Biden Approval Rating Tanks, Most Americans say President Is Failing

President Biden’s approval rating continues its downward spiral, according to a new national Quinnipiac University poll.

His approval rating has sunk to 38%, with disapproval at 53%. The new, lower approval rating is down from 42% in September.

Biden received double-digit negative scores on all but one issue in the poll conducted the week of Oct. 1-4.

Tellingly, most survey respondents said that Biden and his administration are not competent to run the federal government.

“Battered on trust, doubted on leadership, and challenged on overall competency, President Biden is being hammered on all sides as his approval rating continues its downward slide to a number not seen since the tough scrutiny of the Trump administration,” said Tim Malloy, Quinnipiac University polling analyst.

During the first six months of Biden’s presidency, his approval rating hovered in the low-to-mid-50s.

However, Biden’s approval numbers began to decline in August after the chaotic withdrawal of U.S. forces from Afghanistan and the latest surge of migrants illegally crossing the southern U.S. border.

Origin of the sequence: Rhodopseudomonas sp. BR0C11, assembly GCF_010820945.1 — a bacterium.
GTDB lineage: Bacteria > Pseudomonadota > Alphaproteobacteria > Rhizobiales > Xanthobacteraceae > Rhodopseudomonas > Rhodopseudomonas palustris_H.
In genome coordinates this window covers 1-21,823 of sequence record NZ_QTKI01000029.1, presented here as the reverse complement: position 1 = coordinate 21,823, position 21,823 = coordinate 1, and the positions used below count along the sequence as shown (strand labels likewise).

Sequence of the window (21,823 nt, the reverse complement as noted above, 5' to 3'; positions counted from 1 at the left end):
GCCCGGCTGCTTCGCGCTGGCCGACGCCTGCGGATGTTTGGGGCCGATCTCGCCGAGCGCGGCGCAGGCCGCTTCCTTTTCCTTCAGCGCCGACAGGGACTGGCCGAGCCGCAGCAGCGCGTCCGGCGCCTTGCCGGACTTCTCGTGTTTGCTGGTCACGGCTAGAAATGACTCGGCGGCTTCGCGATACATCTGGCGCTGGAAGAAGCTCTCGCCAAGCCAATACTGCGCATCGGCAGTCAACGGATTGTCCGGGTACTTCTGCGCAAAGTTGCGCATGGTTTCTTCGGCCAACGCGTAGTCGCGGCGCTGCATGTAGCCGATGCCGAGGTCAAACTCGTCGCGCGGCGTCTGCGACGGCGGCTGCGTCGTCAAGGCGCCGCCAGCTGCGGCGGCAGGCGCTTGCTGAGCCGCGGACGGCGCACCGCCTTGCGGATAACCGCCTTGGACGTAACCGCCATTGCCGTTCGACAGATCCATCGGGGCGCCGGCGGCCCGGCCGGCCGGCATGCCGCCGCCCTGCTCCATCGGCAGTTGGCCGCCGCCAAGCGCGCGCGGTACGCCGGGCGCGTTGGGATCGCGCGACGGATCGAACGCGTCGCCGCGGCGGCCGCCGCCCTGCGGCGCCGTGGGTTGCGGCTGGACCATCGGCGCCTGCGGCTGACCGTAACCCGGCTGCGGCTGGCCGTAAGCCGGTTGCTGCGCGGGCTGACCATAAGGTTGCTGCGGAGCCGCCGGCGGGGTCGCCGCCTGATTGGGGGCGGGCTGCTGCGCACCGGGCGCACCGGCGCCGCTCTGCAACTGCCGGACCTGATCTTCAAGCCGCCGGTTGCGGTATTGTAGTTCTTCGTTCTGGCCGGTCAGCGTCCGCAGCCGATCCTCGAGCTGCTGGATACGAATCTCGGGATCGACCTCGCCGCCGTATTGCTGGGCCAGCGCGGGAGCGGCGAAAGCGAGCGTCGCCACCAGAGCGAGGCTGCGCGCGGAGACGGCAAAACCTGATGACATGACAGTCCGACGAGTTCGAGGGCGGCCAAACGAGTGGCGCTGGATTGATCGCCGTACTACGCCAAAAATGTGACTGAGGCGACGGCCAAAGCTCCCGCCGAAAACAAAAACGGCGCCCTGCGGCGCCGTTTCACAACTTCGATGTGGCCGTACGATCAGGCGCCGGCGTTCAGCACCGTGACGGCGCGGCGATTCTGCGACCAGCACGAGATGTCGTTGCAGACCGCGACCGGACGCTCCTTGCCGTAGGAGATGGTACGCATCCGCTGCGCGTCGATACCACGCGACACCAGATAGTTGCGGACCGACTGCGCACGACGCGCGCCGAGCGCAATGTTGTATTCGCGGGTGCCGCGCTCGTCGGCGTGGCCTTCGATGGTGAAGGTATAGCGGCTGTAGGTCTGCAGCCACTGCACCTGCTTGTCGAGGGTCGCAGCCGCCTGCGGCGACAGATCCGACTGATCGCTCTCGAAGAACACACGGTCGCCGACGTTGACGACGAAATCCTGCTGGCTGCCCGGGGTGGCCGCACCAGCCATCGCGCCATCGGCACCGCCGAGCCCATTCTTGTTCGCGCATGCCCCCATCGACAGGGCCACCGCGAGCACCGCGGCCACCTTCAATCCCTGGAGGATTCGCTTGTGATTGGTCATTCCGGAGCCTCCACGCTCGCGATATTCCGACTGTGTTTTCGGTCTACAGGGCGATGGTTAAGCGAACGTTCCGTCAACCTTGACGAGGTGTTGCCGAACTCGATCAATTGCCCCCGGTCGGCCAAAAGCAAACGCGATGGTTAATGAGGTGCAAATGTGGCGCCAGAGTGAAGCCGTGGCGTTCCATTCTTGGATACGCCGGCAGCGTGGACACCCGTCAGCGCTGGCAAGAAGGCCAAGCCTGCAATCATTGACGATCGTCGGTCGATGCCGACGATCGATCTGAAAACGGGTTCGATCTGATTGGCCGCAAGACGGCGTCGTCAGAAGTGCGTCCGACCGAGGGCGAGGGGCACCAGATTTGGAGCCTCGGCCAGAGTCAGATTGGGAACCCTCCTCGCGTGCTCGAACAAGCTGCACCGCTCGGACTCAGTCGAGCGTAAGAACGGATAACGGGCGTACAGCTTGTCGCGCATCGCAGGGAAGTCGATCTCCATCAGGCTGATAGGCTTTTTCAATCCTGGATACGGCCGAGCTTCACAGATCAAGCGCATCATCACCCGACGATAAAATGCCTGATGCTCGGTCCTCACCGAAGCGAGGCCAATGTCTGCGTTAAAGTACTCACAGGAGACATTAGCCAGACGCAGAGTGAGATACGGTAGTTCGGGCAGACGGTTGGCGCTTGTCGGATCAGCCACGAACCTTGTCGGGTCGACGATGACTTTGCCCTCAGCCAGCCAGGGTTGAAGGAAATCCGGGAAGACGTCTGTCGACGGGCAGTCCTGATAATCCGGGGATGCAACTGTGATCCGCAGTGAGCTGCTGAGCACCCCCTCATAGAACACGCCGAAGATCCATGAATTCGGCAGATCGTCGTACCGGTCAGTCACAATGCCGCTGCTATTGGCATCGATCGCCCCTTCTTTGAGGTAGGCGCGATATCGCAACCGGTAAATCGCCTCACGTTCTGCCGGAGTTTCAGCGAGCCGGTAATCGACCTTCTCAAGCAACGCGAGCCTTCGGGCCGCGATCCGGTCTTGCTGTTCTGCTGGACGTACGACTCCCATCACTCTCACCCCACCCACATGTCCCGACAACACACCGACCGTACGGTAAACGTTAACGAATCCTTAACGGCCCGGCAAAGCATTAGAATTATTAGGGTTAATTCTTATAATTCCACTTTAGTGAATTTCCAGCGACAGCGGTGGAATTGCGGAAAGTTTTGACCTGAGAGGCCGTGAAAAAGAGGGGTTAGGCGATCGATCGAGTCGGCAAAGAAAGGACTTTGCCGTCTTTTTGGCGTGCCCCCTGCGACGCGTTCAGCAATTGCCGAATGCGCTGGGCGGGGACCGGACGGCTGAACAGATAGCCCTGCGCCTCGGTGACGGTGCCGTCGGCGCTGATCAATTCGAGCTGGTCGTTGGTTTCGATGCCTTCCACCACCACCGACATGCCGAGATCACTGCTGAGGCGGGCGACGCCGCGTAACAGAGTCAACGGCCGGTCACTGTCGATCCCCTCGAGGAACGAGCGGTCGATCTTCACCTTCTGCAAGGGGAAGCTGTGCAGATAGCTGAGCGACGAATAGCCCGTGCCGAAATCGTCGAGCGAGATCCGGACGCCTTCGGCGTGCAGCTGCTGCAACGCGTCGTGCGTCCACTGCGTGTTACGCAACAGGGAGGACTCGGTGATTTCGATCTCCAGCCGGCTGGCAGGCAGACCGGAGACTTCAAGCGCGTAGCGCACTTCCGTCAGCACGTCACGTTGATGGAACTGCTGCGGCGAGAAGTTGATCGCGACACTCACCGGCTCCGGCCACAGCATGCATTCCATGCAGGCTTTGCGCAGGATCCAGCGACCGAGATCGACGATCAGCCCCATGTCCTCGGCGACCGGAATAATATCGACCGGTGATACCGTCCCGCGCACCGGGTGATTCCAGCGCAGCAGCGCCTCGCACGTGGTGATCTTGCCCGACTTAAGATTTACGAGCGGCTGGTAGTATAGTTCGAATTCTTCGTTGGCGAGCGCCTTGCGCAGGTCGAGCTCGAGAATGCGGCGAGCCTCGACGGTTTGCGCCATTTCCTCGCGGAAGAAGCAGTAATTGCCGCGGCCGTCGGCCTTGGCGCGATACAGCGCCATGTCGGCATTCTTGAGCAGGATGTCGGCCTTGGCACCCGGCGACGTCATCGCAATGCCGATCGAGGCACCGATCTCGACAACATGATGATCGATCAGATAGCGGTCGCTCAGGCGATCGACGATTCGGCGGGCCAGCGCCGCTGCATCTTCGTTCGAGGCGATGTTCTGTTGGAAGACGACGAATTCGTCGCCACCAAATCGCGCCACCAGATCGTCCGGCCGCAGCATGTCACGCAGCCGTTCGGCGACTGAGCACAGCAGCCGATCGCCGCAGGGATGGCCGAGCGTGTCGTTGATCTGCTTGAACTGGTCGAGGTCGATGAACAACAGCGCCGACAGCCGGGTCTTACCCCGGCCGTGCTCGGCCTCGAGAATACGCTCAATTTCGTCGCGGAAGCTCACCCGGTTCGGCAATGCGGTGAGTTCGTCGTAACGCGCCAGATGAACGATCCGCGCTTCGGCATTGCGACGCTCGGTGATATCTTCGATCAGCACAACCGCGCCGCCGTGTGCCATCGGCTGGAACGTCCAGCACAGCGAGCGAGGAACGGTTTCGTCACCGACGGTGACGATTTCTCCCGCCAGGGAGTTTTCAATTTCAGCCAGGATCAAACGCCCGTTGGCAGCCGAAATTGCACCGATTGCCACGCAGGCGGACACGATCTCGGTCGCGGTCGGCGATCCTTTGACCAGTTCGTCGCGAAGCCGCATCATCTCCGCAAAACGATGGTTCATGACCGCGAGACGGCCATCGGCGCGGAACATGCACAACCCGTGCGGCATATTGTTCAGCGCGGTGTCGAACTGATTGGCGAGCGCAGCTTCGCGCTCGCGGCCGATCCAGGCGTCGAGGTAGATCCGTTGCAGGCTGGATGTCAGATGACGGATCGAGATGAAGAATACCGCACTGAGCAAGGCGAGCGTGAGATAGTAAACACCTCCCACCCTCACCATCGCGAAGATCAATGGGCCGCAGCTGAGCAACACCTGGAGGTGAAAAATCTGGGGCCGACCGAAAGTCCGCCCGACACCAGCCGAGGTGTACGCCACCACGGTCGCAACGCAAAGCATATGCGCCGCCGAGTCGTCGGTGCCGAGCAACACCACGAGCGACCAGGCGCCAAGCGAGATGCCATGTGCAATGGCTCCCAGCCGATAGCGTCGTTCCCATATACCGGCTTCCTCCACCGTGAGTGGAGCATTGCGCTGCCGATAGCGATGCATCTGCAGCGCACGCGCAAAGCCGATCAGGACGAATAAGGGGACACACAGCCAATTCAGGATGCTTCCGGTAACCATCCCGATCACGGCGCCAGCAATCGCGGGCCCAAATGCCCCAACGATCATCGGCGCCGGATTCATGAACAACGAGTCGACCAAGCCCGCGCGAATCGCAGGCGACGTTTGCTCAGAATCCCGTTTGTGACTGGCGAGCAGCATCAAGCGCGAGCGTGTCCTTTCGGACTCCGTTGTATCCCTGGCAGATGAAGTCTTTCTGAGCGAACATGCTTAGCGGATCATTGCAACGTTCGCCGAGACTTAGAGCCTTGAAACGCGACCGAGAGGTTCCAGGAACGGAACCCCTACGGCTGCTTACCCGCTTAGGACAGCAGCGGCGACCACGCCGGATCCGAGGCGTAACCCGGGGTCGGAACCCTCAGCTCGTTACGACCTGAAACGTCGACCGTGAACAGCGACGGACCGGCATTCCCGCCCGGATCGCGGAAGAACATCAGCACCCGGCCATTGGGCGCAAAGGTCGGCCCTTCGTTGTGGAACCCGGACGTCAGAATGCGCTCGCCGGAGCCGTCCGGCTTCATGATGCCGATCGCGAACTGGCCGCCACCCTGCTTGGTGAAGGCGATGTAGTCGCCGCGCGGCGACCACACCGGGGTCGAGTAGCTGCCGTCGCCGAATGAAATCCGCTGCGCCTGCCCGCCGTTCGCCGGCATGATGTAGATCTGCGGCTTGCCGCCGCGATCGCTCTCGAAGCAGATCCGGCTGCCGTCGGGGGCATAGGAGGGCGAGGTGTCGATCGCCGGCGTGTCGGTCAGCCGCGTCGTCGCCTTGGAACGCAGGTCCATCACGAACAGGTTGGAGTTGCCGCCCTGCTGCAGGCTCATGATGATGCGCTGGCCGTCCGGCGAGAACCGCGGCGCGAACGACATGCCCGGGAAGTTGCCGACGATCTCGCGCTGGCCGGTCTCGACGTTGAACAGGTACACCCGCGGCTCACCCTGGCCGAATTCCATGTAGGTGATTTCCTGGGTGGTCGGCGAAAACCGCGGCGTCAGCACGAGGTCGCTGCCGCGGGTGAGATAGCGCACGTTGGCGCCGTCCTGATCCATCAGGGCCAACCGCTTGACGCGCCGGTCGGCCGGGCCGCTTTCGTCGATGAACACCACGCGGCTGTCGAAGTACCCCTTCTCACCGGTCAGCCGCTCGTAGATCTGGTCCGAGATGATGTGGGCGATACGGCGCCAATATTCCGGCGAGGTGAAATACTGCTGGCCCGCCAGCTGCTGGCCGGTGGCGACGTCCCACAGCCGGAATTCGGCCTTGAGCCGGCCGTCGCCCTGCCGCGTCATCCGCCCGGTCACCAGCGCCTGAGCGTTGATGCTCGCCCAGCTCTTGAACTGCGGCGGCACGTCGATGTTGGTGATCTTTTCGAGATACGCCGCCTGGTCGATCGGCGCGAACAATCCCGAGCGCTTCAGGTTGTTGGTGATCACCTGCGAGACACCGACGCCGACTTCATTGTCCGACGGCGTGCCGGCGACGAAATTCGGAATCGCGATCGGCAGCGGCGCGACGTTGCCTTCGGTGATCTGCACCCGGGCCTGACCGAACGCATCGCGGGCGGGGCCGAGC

They also reflect the quick rise of COVID cases over the summer, along with vaccine mandates for federal employees.

According to the Quinnipiac University survey, Biden registered a 48% approval rating of his administration’s handling of the pandemic, 39% approval on handling the economy, 34% approval on foreign policy, and 23% on dealing with the crisis on the U.S.-Mexico border.

Participants in the survey were asked about the president’s traits as well.

Only 44% believe Biden is honest, while half disagreed. Forty-one percent said that Biden has good leadership skills, while 55% said he and his administration are not competent in running the government.

Midterm barometer

The presidential approval rating has been a much-watched barometer of the president’s clout, as well as how well his party may perform in the upcoming midterm elections.

Democrats face a tough battle in their push to defend their razor-thin majorities in the Senate and House in 2022’s midterm elections.

Trump faced a similar hurdle when negative approval ratings fueled the wave of Democrats elected to office in the 2018 midterms. This helped the party win back the majority in the House of Representatives.

Republicans view Biden’s plummeting numbers as a precursor to what they hope will be a GOP rout in the midterms, which would allow them to reclaim both the Senate and House majorities.

The Quinnipiac University survey polled 1,326 adults across the country. The sampling error is plus or minus 2.7 percentage points.